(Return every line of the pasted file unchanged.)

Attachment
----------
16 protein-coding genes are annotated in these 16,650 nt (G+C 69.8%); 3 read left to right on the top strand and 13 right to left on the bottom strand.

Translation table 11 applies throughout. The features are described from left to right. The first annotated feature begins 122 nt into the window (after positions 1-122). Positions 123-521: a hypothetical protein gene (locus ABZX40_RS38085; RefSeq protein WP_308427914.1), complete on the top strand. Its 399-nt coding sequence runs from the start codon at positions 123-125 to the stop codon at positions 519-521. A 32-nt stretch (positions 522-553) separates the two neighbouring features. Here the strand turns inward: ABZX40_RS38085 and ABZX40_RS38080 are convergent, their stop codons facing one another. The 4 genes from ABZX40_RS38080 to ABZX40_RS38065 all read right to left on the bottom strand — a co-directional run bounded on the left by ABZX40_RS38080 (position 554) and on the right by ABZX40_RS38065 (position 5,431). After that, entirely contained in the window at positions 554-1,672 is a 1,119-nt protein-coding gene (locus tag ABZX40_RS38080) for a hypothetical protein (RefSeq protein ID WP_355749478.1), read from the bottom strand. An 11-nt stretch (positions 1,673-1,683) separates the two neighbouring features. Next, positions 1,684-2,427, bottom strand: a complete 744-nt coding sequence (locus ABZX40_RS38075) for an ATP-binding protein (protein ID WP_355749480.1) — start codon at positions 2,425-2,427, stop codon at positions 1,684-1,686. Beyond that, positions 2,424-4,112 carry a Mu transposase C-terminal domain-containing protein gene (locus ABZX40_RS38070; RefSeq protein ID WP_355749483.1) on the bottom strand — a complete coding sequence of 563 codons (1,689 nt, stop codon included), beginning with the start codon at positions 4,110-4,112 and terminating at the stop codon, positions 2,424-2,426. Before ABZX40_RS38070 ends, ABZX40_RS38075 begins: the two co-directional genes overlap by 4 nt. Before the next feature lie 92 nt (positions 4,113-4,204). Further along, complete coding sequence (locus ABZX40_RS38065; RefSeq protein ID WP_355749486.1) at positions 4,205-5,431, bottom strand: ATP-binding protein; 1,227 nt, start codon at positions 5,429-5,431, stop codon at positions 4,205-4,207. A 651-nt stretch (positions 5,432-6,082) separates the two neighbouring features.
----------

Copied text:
16 protein-coding genes are annotated in these 16,650 nt (G+C 69.8%); 3 read left to right on the top strand and 13 right to left on the bottom strand.

Translation table 11 applies throughout. The features are described from left to right. The first annotated feature begins 122 nt into the window (after positions 1-122). Positions 123-521: a hypothetical protein gene (locus ABZX40_RS38085; RefSeq protein WP_308427914.1), complete on the top strand. Its 399-nt coding sequence runs from the start codon at positions 123-125 to the stop codon at positions 519-521. A 32-nt stretch (positions 522-553) separates the two neighbouring features. Here the strand turns inward: ABZX40_RS38085 and ABZX40_RS38080 are convergent, their stop codons facing one another. The 4 genes from ABZX40_RS38080 to ABZX40_RS38065 all read right to left on the bottom strand — a co-directional run bounded on the left by ABZX40_RS38080 (position 554) and on the right by ABZX40_RS38065 (position 5,431). After that, entirely contained in the window at positions 554-1,672 is a 1,119-nt protein-coding gene (locus tag ABZX40_RS38080) for a hypothetical protein (RefSeq protein ID WP_355749478.1), read from the bottom strand. An 11-nt stretch (positions 1,673-1,683) separates the two neighbouring features. Next, positions 1,684-2,427, bottom strand: a complete 744-nt coding sequence (locus ABZX40_RS38075) for an ATP-binding protein (protein ID WP_355749480.1) — start codon at positions 2,425-2,427, stop codon at positions 1,684-1,686. Beyond that, positions 2,424-4,112 carry a Mu transposase C-terminal domain-containing protein gene (locus ABZX40_RS38070; RefSeq protein ID WP_355749483.1) on the bottom strand — a complete coding sequence of 563 codons (1,689 nt, stop codon included), beginning with the start codon at positions 4,110-4,112 and terminating at the stop codon, positions 2,424-2,426. Before ABZX40_RS38070 ends, ABZX40_RS38075 begins: the two co-directional genes overlap by 4 nt. Before the next feature lie 92 nt (positions 4,113-4,204). Further along, complete coding sequence (locus ABZX40_RS38065; RefSeq protein ID WP_355749486.1) at positions 4,205-5,431, bottom strand: ATP-binding protein; 1,227 nt, start codon at positions 5,429-5,431, stop codon at positions 4,205-4,207. A 651-nt stretch (positions 5,432-6,082) separates the two neighbouring features.